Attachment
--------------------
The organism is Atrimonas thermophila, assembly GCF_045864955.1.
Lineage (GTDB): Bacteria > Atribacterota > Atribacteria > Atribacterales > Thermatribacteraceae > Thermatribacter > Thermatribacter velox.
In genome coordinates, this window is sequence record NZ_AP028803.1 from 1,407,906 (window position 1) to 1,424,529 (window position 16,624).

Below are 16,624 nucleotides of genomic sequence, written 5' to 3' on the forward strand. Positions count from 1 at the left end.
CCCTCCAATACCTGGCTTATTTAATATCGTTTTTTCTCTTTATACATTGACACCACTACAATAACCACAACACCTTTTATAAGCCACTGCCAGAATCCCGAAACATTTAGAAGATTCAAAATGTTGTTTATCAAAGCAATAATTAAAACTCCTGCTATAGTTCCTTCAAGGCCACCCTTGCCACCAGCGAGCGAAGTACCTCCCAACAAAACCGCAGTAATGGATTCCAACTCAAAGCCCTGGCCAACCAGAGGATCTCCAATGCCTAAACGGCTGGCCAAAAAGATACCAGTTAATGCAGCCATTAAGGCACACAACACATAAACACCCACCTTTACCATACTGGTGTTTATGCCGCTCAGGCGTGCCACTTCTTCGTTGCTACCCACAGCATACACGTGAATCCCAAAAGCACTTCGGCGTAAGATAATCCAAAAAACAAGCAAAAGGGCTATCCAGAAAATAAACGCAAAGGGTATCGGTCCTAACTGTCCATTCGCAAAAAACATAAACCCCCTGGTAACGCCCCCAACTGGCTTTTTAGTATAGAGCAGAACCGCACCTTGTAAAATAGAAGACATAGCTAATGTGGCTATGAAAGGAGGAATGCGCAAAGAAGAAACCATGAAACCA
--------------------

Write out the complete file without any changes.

The organism is Atrimonas thermophila, assembly GCF_045864955.1.
Lineage (GTDB): Bacteria > Atribacterota > Atribacteria > Atribacterales > Thermatribacteraceae > Thermatribacter > Thermatribacter velox.
In genome coordinates, this window is sequence record NZ_AP028803.1 from 1,407,906 (window position 1) to 1,424,529 (window position 16,624).

Below are 16,624 nucleotides of genomic sequence, written 5' to 3' on the forward strand. Positions count from 1 at the left end.
CCCTCCAATACCTGGCTTATTTAATATCGTTTTTTCTCTTTATACATTGACACCACTACAATAACCACAACACCTTTTATAAGCCACTGCCAGAATCCCGAAACATTTAGAAGATTCAAAATGTTGTTTATCAAAGCAATAATTAAAACTCCTGCTATAGTTCCTTCAAGGCCACCCTTGCCACCAGCGAGCGAAGTACCTCCCAACAAAACCGCAGTAATGGATTCCAACTCAAAGCCCTGGCCAACCAGAGGATCTCCAATGCCTAAACGGCTGGCCAAAAAGATACCAGTTAATGCAGCCATTAAGGCACACAACACATAAACACCCACCTTTACCATACTGGTGTTTATGCCGCTCAGGCGTGCCACTTCTTCGTTGCTACCCACAGCATACACGTGAATCCCAAAAGCACTTCGGCGTAAGATAATCCAAAAAACAAGCAAAAGGGCTATCCAGAAAATAAACGCAAAGGGTATCGGTCCTAACTGTCCATTCGCAAAAAACATAAACCCCCTGGTAACGCCCCCAACTGGCTTTTTAGTATAGAGCAGAACCGCACCTTGTAAAATAGAAGACATAGCTAATGTGGCTATGAAAGGAGGAATGCGCAAAGAAGAAACCATGAAACCA